Plato & Dostoevsky (Pt. I)
Fyodor Dostoevsky was more than just a writer; he was a penetrating philosopher and metaphysician who passed through the abysses of the spirit in search of divine perfection. In his work Dostoevsky: The Metaphysics of Crime, Russian scholar Vladislav Bachinin examines Dostoevsky’s kinship with Plato, the pagan philosopher honored in Orthodox civilization and thought for his quest after the Divine Logos, Who would be revealed incarnate to the world – and more beloved by Dostoevsky than life itself – as the God-Man Christ. Translated by Mark Hackard.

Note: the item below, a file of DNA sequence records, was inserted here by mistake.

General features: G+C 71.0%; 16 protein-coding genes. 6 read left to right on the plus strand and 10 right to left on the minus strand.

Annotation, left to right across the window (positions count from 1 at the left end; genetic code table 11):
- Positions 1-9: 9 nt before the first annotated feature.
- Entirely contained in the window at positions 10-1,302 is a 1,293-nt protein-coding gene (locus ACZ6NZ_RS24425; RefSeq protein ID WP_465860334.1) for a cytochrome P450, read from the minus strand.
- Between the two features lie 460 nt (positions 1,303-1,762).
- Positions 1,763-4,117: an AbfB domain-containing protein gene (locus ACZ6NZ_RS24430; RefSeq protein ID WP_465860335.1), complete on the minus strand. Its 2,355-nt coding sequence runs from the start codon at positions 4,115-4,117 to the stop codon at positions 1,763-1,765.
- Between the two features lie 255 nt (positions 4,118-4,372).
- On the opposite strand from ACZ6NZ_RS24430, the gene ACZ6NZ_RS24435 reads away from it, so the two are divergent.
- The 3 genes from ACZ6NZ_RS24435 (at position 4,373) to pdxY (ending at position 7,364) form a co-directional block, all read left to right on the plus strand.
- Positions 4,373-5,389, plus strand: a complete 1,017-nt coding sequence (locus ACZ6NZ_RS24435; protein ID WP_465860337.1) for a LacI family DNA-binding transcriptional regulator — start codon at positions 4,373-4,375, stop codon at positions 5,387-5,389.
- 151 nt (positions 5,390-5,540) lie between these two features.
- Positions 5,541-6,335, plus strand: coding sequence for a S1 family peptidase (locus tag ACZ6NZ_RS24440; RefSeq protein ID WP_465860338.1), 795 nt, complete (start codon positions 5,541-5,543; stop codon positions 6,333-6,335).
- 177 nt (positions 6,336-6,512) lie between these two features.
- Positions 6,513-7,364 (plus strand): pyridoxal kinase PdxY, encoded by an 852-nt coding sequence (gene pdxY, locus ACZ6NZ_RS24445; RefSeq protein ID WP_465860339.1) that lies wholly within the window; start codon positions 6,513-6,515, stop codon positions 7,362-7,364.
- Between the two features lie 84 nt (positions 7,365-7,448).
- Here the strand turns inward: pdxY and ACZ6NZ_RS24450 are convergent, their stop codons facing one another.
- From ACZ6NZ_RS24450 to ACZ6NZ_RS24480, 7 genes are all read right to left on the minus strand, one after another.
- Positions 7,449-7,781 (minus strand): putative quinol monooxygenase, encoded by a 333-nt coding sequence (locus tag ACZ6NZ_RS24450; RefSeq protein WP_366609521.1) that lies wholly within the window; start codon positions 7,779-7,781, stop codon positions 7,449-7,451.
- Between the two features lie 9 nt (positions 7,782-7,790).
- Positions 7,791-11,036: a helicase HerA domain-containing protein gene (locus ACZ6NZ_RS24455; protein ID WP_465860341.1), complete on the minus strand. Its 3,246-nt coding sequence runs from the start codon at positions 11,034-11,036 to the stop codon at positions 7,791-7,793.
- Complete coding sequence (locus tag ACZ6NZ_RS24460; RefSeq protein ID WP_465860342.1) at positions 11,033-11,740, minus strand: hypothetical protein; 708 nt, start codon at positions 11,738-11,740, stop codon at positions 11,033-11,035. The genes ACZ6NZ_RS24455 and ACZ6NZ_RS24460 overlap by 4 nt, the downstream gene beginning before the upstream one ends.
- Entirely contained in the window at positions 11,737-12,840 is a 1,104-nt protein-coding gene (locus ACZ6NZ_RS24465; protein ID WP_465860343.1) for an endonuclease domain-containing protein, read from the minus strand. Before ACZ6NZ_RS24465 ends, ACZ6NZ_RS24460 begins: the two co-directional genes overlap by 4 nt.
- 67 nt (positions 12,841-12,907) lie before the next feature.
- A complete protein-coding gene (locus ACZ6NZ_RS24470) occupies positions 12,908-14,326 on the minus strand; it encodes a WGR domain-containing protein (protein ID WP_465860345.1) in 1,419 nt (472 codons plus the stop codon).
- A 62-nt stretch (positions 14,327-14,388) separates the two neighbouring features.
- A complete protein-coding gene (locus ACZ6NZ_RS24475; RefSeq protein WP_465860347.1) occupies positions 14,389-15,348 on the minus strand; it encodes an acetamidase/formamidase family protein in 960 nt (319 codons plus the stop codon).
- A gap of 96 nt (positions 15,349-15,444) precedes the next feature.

Longtime European tradition has accustomed theoretical thought in the humanities to primarily use the causal-consequential method of knowledge, yet its limited possibilities have far from always troubled scholars. They have tried not to notice the circumstance that a causal connection is capable of stretching into an endless chain, and that it has therefore always been necessary to forcefully chop it off at an arbitrarily chosen spot…
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